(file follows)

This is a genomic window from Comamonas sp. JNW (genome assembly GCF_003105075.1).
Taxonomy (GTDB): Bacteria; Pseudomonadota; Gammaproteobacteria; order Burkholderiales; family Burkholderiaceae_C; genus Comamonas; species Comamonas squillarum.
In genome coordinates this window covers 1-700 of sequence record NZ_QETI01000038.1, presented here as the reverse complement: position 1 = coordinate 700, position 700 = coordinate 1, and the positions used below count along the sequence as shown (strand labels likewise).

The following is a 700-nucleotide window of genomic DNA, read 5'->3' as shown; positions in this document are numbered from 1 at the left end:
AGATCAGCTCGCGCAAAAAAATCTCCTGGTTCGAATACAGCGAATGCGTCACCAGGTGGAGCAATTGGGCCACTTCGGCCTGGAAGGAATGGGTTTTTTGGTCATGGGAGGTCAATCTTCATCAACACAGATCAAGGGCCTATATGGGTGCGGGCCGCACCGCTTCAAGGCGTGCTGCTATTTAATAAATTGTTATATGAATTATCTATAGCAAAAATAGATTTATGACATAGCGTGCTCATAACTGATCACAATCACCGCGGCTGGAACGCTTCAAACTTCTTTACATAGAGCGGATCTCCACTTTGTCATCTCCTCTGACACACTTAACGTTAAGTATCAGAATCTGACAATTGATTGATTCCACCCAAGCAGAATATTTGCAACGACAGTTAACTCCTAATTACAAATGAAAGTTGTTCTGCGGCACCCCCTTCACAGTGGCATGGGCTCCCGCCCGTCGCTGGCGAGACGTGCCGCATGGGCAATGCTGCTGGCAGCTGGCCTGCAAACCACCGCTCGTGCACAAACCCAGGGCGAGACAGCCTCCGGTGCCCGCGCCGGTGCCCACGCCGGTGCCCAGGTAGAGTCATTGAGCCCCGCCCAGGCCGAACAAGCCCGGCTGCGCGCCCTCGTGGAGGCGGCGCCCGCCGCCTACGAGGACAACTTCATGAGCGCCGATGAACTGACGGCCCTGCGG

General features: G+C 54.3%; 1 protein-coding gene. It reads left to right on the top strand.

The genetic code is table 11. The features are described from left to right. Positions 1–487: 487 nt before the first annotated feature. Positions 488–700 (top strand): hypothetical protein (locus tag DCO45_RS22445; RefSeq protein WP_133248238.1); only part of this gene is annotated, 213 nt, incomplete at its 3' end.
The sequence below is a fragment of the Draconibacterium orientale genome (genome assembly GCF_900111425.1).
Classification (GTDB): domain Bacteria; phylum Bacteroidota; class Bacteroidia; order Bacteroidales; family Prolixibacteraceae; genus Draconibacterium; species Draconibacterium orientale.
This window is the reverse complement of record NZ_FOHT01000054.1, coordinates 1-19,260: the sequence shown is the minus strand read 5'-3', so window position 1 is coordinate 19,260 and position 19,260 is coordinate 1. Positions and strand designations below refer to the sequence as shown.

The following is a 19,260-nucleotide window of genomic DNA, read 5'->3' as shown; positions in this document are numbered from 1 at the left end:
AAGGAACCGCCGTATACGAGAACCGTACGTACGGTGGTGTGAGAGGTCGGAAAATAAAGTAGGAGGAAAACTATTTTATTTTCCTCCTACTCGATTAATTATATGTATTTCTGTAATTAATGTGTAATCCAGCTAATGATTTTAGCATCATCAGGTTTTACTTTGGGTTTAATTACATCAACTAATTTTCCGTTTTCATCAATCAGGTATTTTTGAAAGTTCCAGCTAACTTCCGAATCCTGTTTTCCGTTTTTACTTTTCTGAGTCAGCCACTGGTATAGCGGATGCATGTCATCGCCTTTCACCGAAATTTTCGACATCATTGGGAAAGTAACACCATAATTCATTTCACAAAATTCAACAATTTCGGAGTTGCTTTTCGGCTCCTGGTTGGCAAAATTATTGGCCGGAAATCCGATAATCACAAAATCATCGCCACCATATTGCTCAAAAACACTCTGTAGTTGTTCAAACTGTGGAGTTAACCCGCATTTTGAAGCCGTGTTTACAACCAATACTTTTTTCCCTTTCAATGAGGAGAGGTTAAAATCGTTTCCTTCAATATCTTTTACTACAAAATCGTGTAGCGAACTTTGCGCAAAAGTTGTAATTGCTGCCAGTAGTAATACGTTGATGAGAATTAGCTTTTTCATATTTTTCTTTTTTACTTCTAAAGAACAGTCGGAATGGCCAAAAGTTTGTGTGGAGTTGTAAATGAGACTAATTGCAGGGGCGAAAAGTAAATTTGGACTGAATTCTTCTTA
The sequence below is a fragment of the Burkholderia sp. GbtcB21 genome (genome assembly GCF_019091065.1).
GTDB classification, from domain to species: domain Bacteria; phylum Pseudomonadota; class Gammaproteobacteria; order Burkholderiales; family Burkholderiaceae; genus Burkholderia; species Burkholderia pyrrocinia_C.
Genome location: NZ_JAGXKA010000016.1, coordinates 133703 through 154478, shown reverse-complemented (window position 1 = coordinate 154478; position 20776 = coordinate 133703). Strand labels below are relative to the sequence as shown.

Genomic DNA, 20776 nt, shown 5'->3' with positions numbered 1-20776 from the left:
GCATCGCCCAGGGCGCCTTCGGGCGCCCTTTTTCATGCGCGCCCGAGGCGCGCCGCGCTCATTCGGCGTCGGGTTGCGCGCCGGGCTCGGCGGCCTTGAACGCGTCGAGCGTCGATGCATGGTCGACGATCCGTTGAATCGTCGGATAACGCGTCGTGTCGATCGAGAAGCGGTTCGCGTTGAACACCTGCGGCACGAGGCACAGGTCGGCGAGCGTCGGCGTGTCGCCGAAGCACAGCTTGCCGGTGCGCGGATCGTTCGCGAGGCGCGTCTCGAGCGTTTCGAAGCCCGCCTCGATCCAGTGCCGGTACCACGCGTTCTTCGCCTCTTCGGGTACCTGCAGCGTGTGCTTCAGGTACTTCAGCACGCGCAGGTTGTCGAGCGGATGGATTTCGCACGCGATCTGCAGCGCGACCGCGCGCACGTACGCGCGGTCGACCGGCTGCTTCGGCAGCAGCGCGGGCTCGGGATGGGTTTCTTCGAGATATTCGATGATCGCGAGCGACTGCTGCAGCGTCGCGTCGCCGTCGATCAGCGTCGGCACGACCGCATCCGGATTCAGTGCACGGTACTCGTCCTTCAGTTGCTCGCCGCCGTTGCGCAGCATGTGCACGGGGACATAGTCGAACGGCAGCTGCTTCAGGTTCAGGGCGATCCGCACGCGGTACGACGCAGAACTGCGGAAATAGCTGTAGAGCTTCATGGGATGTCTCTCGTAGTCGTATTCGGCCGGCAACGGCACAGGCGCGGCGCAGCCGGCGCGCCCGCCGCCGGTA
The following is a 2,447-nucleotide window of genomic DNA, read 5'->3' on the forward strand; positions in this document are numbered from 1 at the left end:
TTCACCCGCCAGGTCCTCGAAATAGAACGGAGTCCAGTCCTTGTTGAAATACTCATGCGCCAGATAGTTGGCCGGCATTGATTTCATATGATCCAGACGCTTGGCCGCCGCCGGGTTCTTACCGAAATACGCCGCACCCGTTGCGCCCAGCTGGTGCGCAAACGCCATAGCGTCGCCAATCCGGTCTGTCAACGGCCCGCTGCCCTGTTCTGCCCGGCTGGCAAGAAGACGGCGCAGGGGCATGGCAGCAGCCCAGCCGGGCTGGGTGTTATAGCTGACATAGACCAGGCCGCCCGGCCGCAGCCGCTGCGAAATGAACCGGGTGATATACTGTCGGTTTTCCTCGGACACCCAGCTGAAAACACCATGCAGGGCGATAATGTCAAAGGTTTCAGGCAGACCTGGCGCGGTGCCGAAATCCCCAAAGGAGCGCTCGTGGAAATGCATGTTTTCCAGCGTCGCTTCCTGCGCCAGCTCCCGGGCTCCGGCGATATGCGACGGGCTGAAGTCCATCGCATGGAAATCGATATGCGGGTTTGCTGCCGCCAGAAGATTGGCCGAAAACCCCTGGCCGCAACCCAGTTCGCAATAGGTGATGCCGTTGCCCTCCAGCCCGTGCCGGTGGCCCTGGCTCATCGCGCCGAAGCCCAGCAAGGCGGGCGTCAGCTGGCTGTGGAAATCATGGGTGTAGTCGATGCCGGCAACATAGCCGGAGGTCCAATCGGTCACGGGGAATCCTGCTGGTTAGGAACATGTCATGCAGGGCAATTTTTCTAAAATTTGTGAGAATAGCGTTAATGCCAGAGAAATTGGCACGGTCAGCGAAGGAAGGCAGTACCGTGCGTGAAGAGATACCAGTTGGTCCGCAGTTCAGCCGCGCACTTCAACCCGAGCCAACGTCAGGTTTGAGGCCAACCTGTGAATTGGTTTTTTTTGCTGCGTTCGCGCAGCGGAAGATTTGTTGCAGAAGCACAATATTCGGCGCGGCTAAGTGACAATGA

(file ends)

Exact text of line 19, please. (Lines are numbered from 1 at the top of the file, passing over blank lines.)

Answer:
TTCACCCGCCAGGTCCTCGAAATAGAACGGAGTCCAGTCCTTGTTGAAATACTCATGCGCCAGATAGTTGGCCGGCATTGATTTCATATGATCCAGACGCTTGGCCGCCGCCGGGTTCTTACCGAAATACGCCGCACCCGTTGCGCCCAGCTGGTGCGCAAACGCCATAGCGTCGCCAATCCGGTCTGTCAACGGCCCGCTGCCCTGTTCTGCCCGGCTGGCAAGAAGACGGCGCAGGGGCATGGCAGCAGCCCAGCCGGGCTGGGTGTTATAGCTGACATAGACCAGGCCGCCCGGCCGCAGCCGCTGCGAAATGAACCGGGTGATATACTGTCGGTTTTCCTCGGACACCCAGCTGAAAACACCATGCAGGGCGATAATGTCAAAGGTTTCAGGCAGACCTGGCGCGGTGCCGAAATCCCCAAAGGAGCGCTCGTGGAAATGCATGTTTTCCAGCGTCGCTTCCTGCGCCAGCTCCCGGGCTCCGGCGATATGCGACGGGCTGAAGTCCATCGCATGGAAATCGATATGCGGGTTTGCTGCCGCCAGAAGATTGGCCGAAAACCCCTGGCCGCAACCCAGTTCGCAATAGGTGATGCCGTTGCCCTCCAGCCCGTGCCGGTGGCCCTGGCTCATCGCGCCGAAGCCCAGCAAGGCGGGCGTCAGCTGGCTGTGGAAATCATGGGTGTAGTCGATGCCGGCAACATAGCCGGAGGTCCAATCGGTCACGGGGAATCCTGCTGGTTAGGAACATGTCATGCAGGGCAATTTTTCTAAAATTTGTGAGAATAGCGTTAATGCCAGAGAAATTGGCACGGTCAGCGAAGGAAGGCAGTACCGTGCGTGAAGAGATACCAGTTGGTCCGCAGTTCAGCCGCGCACTTCAACCCGAGCCAACGTCAGGTTTGAGGCCAACCTGTGAATTGGTTTTTTTTGCTGCGTTCGCGCAGCGGAAGATTTGTTGCAGAAGCACAATATTCGGCGCGGCTAAGTGACAATGA